I stepped into another world last weekend and attended a free demo at my art supply store given by local illustrator and comic book artist Kevlen Goodner. He was just the nicest fellow and quite fashionable. He wore suspenders, a sports jacket, and one of those little flat cloth hats.
I really had no idea what to expect and was fascinated by his presentation. I was sitting in the front row - there were maybe twelve of us in attendance - and he was very gracious in answering all my questions.
He showed us his process from pencil sketch through inking and then adding color. He said he gets many requests at comic conventions and through his own studio to create a portrait of someone and turn him or her into a favorite comic book character - Batman, Spiderman, Wolverine. For this demo, he used the photo of a woman, sketched it in pencil, inked it, and added watercolor. Et voila! Wonder Woman.
I was impressed that he could answer questions and work at the same time. I took notes but wish I had taken photos.
I did find this online photo of artist Kevlen Goodner.
Even though I enjoyed his presentation, I don't quite get the attraction of comic books or graphic novels. They are just not in my world. I did read the Archie comics when I was growing up as they were about teenagers and school and romance. I loved the tales of Betty and Veronica, Archie and Jughead with his funny hat.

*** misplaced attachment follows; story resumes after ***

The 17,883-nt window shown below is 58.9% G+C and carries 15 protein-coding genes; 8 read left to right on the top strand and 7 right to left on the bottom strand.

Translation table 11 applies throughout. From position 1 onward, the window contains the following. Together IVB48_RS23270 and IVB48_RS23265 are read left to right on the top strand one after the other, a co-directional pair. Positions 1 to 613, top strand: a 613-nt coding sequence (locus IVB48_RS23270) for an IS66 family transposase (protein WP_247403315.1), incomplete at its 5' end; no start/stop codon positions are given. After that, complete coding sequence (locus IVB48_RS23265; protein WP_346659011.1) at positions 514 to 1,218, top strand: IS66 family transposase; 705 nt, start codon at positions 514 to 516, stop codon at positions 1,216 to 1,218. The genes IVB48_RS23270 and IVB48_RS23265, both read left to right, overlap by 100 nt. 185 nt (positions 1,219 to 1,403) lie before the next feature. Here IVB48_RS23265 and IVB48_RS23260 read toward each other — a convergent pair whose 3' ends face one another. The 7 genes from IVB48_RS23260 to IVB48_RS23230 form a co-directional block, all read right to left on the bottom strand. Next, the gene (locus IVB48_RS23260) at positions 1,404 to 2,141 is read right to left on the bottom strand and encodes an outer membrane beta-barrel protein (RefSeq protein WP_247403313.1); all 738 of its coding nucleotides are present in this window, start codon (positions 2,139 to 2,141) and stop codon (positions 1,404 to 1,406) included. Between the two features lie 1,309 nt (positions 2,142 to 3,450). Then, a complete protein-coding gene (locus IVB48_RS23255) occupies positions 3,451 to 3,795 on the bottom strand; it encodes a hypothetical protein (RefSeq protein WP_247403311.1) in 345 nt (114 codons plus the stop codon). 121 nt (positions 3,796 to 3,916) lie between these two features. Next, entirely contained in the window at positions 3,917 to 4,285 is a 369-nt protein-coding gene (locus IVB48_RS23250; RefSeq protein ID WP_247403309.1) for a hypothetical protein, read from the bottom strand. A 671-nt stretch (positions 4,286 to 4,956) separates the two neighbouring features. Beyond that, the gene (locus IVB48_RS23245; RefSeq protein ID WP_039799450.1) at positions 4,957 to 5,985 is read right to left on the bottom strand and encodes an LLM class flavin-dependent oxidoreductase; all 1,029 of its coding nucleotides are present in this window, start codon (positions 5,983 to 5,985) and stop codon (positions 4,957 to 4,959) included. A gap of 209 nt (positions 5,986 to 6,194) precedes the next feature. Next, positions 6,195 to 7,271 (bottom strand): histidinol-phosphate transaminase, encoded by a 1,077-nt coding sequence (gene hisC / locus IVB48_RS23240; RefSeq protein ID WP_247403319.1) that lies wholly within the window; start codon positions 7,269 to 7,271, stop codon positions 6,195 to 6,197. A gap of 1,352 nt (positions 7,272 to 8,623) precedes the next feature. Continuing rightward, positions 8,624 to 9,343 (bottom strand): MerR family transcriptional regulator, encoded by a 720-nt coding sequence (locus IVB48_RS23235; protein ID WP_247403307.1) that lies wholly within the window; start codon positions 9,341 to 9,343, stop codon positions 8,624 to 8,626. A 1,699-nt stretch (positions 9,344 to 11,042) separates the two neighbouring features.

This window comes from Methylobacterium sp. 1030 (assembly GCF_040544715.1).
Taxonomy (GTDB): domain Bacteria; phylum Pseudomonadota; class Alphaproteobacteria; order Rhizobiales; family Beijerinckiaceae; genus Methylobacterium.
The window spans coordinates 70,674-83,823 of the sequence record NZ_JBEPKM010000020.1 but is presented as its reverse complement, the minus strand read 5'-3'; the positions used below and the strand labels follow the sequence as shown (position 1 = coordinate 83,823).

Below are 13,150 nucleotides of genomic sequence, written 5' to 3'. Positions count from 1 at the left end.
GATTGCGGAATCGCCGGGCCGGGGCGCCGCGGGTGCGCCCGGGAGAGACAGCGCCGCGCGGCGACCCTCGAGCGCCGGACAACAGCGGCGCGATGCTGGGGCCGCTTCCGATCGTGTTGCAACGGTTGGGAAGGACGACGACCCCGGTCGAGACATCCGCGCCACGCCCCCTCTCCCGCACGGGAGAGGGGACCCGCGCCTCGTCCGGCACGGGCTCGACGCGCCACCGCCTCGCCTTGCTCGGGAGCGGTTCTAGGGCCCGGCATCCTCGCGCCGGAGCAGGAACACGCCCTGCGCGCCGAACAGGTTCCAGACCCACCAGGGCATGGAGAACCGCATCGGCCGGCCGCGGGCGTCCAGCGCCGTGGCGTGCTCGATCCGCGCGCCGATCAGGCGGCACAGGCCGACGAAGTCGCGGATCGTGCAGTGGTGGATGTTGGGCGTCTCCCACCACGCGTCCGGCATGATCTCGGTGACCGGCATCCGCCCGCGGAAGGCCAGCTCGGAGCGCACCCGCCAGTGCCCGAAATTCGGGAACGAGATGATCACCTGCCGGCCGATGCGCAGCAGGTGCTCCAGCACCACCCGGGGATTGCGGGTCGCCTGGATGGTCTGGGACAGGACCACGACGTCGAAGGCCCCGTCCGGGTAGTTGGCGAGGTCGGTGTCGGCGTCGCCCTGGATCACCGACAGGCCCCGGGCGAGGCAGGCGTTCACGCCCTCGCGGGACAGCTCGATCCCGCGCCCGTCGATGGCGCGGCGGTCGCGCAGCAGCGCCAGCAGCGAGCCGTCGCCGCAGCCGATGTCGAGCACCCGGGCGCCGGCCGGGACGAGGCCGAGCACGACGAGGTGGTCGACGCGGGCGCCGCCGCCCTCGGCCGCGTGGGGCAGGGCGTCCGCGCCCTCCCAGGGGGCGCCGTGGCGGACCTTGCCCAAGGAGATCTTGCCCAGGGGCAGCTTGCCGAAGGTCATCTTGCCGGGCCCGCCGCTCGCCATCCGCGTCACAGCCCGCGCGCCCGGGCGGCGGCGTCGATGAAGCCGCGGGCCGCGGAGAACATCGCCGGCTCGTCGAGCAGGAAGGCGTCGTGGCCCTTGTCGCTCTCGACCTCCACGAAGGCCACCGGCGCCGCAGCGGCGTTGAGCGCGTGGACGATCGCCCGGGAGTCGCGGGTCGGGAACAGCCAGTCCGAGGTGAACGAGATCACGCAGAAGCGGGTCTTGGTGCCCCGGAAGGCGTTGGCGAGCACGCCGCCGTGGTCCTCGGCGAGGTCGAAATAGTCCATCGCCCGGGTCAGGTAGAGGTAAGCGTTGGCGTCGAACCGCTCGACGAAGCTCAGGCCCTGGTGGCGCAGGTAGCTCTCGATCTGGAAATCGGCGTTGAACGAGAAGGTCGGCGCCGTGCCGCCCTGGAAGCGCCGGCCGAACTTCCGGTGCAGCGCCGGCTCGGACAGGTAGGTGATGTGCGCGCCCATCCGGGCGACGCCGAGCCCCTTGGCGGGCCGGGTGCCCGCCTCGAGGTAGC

As far as superhero comics went, I never got interested in them. I did watch the Superman television show - I mean the man could fly! And of course there was Lois Lane, reporter, with her notebook and pen. Who knew I would grow up to have a job like hers?
I asked Mr. Goodner what the appeal of the superhero characters was. He answered that the heroes and villains are our modern mythology with themes of good vs evil, justice, pride, and vengeance. For instance, he said, Superman is straight up a messiah story - he is not really human but is among us, helping us.
The comics and graphic novels I have seen are too bleak. There are words and figures and backgrounds in the panels and I never know where to look first.
All that said, I did enjoy the demo and seeing the process of creating a different art form. And Kevlen was a most talented fellow. It is always a pleasure to watch someone do what they do well.
What comic books did you read when you were growing up?